The 2.5-meter elephant tusk
The 2.5-meter elephant tuskYoli Schwartz, Israel Antiquities Authority

The discovery of a complete tusk of a straight-tusked elephant (Palaeoloxodon antiquus) near Kibbutz Revadim in southern Israel sheds new light on the fascinating life of prehistoric humanity.

Archaeologists, paleontologists and conservators from the Israel Antiquities Authority, Tel Aviv University and Ben Gurion University uncovered the 2.5-meter-long ancient tusk.

It is not an illusion, as gigantic elephants roamed and grazed the prehistoric landscape of the coastal plain of Israel half a million years ago, as attested by this exceptionally well-preserved ancient elephant tusk.

At the end of an intensive two-week excavation named “Operation Elephant”, specialists from the Israel Antiquities Authority, the Dan David Center for Human Evolution and Biohistory at Tel Aviv University and Ben-Gurion University of the Negev, have exposed the ancient elephant tusk that was concealed in the ground for hundreds of thousands of years.

Dr. Eitan Mor, a biologist from Jerusalem, was the first to discover the fossil. He visited the area out of curiosity after reading about prehistoric elephants. Mor says, “To my surprise, I spotted something that looked like a large animal bone peeping out of the ground. When I looked closer, I realized that it was ‘the real thing’, so I rushed to report it to the Israel Antiquities Authority".

The Israel Antiquities Authority archaeologists arrived at the site following Mor's report and could hardly believe their eyes.

“From our previous archaeological excavations at Revadim, we knew that the site was settled in the Late Lower Paleolithic period, as stone and flint tools as well as animal bone remains (including elephants) were retrieved but finding this half a million-year-old complete elephant tusk in such a good condition is something else! This is the largest complete fossil tusk ever found at a prehistoric site in Israel or the Near East,” says Israel Antiquities Authority prehistorian Avi Levy, the director of the excavation.

The extraction of the large tusk from the site sediments is a great challenge, even for experienced archaeologists and conservators.

“The fossilized tusk is extremely fragile, and it is likely to disintegrate when exposed to the air and sunlight, and to human touch,” explains Prof. Israel Hershkovitz from the Dan David Center for Human Evolution and Biohistory at Tel Aviv University. “The tusk was subjected to an initial conservation treatment when it was first discovered. Now we are excavating it within its archaeological context, before transferring it to the Israel Antiquities Authority Conservation Laboratory, where it will be studied and conserved.”

Elephants roamed our region a million and a half years ago, living alongside with other large mammals, such as wild cattle, hippopotami, deer, wild boars, and wild horses.

However, finding elephant remains at archaeological sites is uncommon, and this new discovery is of great scientific interest.

“The tusk belongs to the straight-tusked elephant species, known from only a few sites. The species apparently appeared in our region about 800,000 years ago, and by 400,000 years ago it became extinct. It was a gigantic elephant, larger than the present-day African elephant,” points out Israel Antiquities Authority Archaeozoologist Dr. Lee Perry-Gal.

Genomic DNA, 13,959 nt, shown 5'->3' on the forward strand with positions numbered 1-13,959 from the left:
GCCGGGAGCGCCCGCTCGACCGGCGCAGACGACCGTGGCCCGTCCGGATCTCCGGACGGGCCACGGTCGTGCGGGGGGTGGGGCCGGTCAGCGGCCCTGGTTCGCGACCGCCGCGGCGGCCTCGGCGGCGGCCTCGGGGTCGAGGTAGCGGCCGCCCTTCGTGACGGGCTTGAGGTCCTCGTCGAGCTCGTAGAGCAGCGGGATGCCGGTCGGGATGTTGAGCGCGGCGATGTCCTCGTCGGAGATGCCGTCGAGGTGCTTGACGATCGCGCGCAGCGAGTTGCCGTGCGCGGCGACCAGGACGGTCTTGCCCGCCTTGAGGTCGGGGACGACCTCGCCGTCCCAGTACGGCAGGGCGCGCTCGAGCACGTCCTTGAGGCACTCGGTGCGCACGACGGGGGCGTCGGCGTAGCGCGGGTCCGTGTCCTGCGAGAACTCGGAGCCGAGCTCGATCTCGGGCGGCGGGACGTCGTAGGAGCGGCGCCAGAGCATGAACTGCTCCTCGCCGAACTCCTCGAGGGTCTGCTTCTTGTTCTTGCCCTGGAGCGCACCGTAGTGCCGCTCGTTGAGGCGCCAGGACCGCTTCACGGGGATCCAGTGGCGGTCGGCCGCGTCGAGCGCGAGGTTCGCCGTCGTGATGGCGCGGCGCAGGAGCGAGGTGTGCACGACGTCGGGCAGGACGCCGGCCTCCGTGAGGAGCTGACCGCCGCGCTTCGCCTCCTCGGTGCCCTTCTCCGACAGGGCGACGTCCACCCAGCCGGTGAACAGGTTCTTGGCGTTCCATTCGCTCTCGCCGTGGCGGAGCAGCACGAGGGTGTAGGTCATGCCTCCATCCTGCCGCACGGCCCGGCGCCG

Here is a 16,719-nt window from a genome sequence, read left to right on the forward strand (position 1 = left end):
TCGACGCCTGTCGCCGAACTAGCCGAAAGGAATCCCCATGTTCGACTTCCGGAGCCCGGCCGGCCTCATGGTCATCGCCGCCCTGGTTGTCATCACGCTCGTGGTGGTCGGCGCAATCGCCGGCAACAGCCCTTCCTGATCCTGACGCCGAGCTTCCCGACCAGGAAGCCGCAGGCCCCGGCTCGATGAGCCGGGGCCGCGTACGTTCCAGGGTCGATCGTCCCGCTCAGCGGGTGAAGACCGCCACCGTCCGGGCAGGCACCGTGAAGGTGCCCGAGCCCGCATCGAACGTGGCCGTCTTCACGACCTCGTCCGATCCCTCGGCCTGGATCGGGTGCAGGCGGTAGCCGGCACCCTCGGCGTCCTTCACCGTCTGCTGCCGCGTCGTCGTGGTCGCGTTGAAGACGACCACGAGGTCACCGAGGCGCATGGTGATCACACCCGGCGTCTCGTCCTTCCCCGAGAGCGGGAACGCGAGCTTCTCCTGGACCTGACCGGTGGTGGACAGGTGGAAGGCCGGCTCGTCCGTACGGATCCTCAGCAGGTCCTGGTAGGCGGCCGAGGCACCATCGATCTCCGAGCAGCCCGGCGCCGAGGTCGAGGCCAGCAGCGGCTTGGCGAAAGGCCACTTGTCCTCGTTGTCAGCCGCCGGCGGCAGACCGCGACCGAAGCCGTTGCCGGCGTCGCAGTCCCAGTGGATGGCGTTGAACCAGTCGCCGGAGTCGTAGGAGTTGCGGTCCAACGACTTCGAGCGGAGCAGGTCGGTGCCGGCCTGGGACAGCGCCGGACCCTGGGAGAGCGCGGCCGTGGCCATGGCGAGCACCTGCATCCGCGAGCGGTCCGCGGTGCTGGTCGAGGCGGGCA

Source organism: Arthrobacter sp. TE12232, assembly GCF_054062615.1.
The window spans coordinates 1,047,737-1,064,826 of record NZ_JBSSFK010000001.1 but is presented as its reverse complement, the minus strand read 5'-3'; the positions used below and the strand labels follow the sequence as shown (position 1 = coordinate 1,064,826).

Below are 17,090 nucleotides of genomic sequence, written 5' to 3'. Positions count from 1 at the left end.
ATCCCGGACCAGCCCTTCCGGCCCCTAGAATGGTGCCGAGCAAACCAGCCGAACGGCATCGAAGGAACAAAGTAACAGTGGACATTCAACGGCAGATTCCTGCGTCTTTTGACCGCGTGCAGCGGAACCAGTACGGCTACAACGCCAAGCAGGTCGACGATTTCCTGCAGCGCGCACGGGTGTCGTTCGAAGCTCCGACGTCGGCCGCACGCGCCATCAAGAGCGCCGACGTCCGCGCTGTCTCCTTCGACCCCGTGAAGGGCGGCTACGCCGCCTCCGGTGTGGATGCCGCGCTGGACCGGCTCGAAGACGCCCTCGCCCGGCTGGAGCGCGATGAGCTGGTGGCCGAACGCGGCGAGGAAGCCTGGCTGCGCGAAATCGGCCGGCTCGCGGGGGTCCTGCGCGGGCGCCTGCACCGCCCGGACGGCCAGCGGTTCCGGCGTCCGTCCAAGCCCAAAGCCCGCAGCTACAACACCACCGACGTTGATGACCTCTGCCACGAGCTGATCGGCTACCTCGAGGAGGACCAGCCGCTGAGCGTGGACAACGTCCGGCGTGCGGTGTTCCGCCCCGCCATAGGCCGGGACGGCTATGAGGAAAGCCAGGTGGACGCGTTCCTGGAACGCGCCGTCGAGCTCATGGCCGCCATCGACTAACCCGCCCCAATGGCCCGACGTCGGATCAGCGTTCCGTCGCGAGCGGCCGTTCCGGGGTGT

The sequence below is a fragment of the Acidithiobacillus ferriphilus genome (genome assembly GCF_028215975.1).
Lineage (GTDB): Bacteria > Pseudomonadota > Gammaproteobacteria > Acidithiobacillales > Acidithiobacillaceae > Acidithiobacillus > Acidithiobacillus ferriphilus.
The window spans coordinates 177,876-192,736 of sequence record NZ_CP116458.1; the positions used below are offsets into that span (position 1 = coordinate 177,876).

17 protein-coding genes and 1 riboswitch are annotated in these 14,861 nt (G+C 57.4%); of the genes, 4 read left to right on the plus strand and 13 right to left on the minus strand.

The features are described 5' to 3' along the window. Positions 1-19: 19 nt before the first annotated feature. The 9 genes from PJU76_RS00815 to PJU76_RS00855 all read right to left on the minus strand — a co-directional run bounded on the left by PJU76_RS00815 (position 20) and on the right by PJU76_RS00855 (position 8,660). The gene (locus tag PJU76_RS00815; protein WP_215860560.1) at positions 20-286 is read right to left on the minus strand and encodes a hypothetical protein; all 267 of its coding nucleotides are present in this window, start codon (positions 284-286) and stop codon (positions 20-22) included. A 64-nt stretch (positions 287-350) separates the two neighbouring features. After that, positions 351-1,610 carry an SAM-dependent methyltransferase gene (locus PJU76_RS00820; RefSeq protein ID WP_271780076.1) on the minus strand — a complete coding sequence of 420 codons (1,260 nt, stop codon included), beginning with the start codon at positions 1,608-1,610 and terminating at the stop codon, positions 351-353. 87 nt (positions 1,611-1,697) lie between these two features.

“In the archaeological excavations that we conducted here several years ago, we found some elephant bones (skull parts, ribs and teeth), and flint artifacts, such as flake tools, hand-axes and chopping tools used in processing animal flesh,” report Prof. Ofer Marder of Ben-Gurion University and Dr. Ianir Milevski, head of the Israel Antiquities Authority Prehistory Branch.

“The discovery of the tusk, detached from the skull and the rest of the body, raises questions – Is the tusk the remains of a hunted elephant, or was it collected by the local prehistoric inhabitants? Did the tusk have social or spiritual significance?”

Ethnographic studies reveal that elephant hunting was carried by a large group of people.

“The concentration of the material remains—mostly stone tools— in the current excavation and at the entire site, indicates that there was a substantial number of people at the site in one period of time and that elephants were hunted."

"In the hot dry climate in our region, elephant's meat could not stay fresh for long, so it must have been consumed quickly by many people, probably as part of a communal event,” say Prof. Israel Hershkovitz from the Dan David Center at Tel Aviv University, and Dr. Omry Barzilai from the Israel Antiquities Authority."

"There is an ongoing academic debate about the role of elephants in the Lower Paleolithic period – were they routinely hunted as a central component in the human diet, or were they hunted only on special occasions of social significance? We anticipate that the discovery of the new tusk in a clear archaeological context will shed light on this issue.”

The new joint project of the Israel Antiquities Authority, Tel Aviv University and Ben Gurion University is expected to answer key questions regarding the life of prehistoric elephant hunters and their social behavior in a fascinating period of human history that reflects the establishment of humans at the top of the food chain.

According to the Director of the Israel Antiquities Authority, Mr. Eli Eskozido, “The elephant tusk is an archaeological find of primary importance for the academic community, but also of great public interest. Consequently, once the conservation process is completed, we plan to exhibit the tusk to the public in our permanent exhibition hall at the new Jay and Jeanie Schottenstein National Campus for the Archaeology of Israel in Jerusalem.